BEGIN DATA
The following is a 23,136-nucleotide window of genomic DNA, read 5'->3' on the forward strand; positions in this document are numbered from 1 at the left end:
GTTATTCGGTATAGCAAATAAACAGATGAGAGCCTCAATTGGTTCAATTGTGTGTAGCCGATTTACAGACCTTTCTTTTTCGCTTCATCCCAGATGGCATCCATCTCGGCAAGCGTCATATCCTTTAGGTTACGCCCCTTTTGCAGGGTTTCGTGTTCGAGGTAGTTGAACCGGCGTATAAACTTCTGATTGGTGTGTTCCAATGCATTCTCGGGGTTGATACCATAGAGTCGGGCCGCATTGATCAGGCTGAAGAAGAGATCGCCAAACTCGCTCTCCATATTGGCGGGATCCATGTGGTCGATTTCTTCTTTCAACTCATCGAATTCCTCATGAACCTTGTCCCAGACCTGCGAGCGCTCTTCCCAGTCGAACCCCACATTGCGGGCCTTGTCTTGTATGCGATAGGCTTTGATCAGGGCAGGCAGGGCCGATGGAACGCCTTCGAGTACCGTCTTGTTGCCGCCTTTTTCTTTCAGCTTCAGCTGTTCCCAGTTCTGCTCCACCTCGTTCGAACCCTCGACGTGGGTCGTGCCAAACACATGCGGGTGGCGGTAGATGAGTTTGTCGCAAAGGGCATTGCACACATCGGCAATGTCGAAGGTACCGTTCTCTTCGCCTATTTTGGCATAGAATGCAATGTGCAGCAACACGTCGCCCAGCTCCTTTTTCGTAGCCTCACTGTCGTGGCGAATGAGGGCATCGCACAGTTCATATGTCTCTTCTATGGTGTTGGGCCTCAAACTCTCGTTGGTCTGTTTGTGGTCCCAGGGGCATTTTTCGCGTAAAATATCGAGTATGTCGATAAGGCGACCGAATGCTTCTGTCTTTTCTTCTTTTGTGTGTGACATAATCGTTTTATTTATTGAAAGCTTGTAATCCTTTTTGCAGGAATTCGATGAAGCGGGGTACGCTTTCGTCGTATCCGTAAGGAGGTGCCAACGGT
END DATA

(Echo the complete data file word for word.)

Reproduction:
The following is a 23,136-nucleotide window of genomic DNA, read 5'->3' on the forward strand; positions in this document are numbered from 1 at the left end:
GTTATTCGGTATAGCAAATAAACAGATGAGAGCCTCAATTGGTTCAATTGTGTGTAGCCGATTTACAGACCTTTCTTTTTCGCTTCATCCCAGATGGCATCCATCTCGGCAAGCGTCATATCCTTTAGGTTACGCCCCTTTTGCAGGGTTTCGTGTTCGAGGTAGTTGAACCGGCGTATAAACTTCTGATTGGTGTGTTCCAATGCATTCTCGGGGTTGATACCATAGAGTCGGGCCGCATTGATCAGGCTGAAGAAGAGATCGCCAAACTCGCTCTCCATATTGGCGGGATCCATGTGGTCGATTTCTTCTTTCAACTCATCGAATTCCTCATGAACCTTGTCCCAGACCTGCGAGCGCTCTTCCCAGTCGAACCCCACATTGCGGGCCTTGTCTTGTATGCGATAGGCTTTGATCAGGGCAGGCAGGGCCGATGGAACGCCTTCGAGTACCGTCTTGTTGCCGCCTTTTTCTTTCAGCTTCAGCTGTTCCCAGTTCTGCTCCACCTCGTTCGAACCCTCGACGTGGGTCGTGCCAAACACATGCGGGTGGCGGTAGATGAGTTTGTCGCAAAGGGCATTGCACACATCGGCAATGTCGAAGGTACCGTTCTCTTCGCCTATTTTGGCATAGAATGCAATGTGCAGCAACACGTCGCCCAGCTCCTTTTTCGTAGCCTCACTGTCGTGGCGAATGAGGGCATCGCACAGTTCATATGTCTCTTCTATGGTGTTGGGCCTCAAACTCTCGTTGGTCTGTTTGTGGTCCCAGGGGCATTTTTCGCGTAAAATATCGAGTATGTCGATAAGGCGACCGAATGCTTCTGTCTTTTCTTCTTTTGTGTGTGACATAATCGTTTTATTTATTGAAAGCTTGTAATCCTTTTTGCAGGAATTCGATGAAGCGGGGTACGCTTTCGTCGTATCCGTAAGGAGGTGCCAACGGT